Innovation has a dark side. While everyone wants to be “more innovative”, new products fail at alarming rates. When your business is to create new ideas, new technologies, and new markets, failing more than half the time is troubling indeed.
On the bright side, however, innovation is more accessible today than ever. Industries share their product development processes openly and companies partner with suppliers, distributors, and even competitors. We have learned to integrate customers into the development cycle with open innovation and Design Thinking. How do organizations continue to move forward, making progress with speed-to-market and changing internal performance?
The Purpose for Change
Read on or watch the 20-second summary to learn how you can change your innovation performance.
As senior managers present an argument to increase innovation performance, we have to explain the need for change. Many people in the organization see only a narrow slice of the business. R&D professionals, for instance, view their daily work and can see frequent, small gains in knowledge. Marketers identify new insights from customer focus groups when they are held. Project management professionals view small successes in meeting deadlines and milestones. From each individual or functional perspective, things appear okay.
Leaders inspire innovation and significant performance improvements must first demonstrate that a change is needed. Teams build cohesion around a common purpose in the threat of competition. New product development (NPD) teams can accelerate performance in time-to-market by uniting behind a common goal with a tight deadline. This is especially important for virtual teams.
Simplify Work Processes
A friend was recently telling me a story of bureaucracy. She didn’t call it bureaucracy, but her frustration was obvious. To implement a change that sped up the process and was a change that operations desired, she had to obtain approvals from her boss’ boss, the operator’s boss, and a person in the IT department. To submit the change order, she needed to get access to an antiquated computer system for which the organization had no internal training.
If you want to improve innovation performance, you need to simplify your processes and procedures. Agile processes, like Scrum, offer the advantage of focused teamwork and quick feedback from customers. The Agile Manifesto, commands us to emphasize people and interactions over paperwork and bureaucracy. Let your NPD teams work on what they do best – designing and developing new features and technologies.
Measure What Matters
Human beings are programmed to perform our best against the metrics by which our behavior is measured. If your dad gave you a dollar for every hour you were quiet on a road trip, you could manage to be silent for hours on end. If your boss measures efficiency to award your bonus, you will strive to eliminate waste.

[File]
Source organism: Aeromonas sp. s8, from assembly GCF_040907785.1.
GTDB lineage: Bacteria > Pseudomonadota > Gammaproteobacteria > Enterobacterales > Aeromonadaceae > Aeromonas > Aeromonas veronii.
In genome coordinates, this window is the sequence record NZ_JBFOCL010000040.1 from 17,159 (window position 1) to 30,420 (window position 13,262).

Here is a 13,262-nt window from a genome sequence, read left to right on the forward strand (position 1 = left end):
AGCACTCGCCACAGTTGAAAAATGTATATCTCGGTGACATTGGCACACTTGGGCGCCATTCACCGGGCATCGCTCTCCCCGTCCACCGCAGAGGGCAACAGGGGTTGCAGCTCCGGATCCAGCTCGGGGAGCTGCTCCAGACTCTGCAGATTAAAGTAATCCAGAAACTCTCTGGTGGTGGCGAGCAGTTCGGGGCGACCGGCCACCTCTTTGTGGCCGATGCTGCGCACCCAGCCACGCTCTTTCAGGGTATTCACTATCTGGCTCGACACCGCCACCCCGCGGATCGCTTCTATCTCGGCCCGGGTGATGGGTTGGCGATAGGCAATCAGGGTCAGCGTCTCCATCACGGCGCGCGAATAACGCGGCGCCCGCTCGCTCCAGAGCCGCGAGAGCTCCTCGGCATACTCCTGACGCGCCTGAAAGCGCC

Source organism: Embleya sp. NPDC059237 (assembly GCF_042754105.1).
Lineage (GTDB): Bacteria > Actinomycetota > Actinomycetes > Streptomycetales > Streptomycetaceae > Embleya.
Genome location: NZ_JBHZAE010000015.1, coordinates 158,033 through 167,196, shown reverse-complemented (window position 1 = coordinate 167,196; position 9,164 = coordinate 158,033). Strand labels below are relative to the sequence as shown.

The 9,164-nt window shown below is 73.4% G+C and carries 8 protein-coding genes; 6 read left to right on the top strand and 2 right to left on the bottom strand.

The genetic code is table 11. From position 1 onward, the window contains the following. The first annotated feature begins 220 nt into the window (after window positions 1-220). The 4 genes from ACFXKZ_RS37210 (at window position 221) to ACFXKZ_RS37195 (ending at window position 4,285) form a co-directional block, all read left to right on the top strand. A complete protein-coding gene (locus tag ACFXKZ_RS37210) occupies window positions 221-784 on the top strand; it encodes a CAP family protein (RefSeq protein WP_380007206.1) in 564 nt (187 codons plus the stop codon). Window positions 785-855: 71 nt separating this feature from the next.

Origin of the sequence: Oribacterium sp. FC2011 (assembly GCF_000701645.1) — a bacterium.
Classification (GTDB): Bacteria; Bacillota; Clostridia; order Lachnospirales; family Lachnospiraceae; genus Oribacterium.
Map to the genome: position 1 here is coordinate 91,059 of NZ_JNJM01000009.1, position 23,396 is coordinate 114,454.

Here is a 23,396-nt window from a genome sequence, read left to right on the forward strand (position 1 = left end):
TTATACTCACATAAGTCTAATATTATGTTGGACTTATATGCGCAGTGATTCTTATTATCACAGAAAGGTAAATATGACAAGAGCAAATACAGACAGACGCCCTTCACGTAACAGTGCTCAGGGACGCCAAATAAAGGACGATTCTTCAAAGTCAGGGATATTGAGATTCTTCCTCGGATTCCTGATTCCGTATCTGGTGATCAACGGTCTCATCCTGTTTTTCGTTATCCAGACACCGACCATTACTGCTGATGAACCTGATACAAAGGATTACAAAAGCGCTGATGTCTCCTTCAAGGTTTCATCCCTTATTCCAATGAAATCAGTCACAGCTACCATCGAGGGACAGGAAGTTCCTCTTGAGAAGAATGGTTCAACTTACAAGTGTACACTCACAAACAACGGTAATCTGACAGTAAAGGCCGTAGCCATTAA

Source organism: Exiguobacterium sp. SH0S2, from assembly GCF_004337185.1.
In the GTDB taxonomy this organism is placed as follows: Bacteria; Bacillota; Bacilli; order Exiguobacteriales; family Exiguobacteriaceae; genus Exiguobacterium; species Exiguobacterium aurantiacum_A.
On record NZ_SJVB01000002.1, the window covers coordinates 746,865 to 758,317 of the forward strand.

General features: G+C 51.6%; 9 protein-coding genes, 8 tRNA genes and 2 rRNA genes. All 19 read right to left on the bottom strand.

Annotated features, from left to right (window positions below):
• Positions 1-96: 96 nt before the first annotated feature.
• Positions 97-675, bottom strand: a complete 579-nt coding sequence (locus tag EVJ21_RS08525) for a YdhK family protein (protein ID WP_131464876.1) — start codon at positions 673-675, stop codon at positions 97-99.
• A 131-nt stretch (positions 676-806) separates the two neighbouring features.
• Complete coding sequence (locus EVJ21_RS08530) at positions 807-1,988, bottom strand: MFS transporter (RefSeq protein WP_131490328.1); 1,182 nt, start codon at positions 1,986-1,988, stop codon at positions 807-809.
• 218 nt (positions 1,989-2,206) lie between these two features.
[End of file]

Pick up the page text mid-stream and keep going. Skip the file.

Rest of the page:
Innovations take time to pay off. Short-term metrics drive short-term performance resulting in mundane, incremental products. Developing new technologies and new markets are long-term investments and innovation rewards must recognize learning and growth as a purpose of new product development research, as well as product profitability. Building effective, cross-functional teams is a stepping stone in the journey of improving innovation performance.
Improving Innovation Performance
Innovation is important in every organization. They say if businesses don’t innovate, they die. Customers demand new and better products and services, and companies no longer have the advantage of geographical or technological monopolies. To improve innovation performance, we must share the driving purpose and strategy. Innovation requires change and as flagship innovation leaders, we must communicate the need for change.
Next, innovation succeeds when creativity is unhindered. Simplify your processes and procedures and let the NPD teams be free to do their work without complicated bureaucracy or reporting authority. Finally, measure what matters. Innovation is a long-term adventure where learning is paramount. Experimentation often results in short-term failure yet innovation leaders value knowledge above short-term stock prices.
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I am inspired by writing, teaching, and coaching. I tackle life with an infusion of rigor, zeal, and faith. It brings me joy to help you build innovation leaders. I am an experienced professional with a passion for lifelong learning with a PhD in Chemical Engineering and an MBA in Computer and Information Decision Making. My credentials include PE (State of Louisiana), NPDP, PMP®, and CPEM, and I am a DiSC® certified facilitator. Contact me at firstname.lastname@example.org or area code 281 + phone 280-8717 for more information on coaching for entrepreneurs and innovators.
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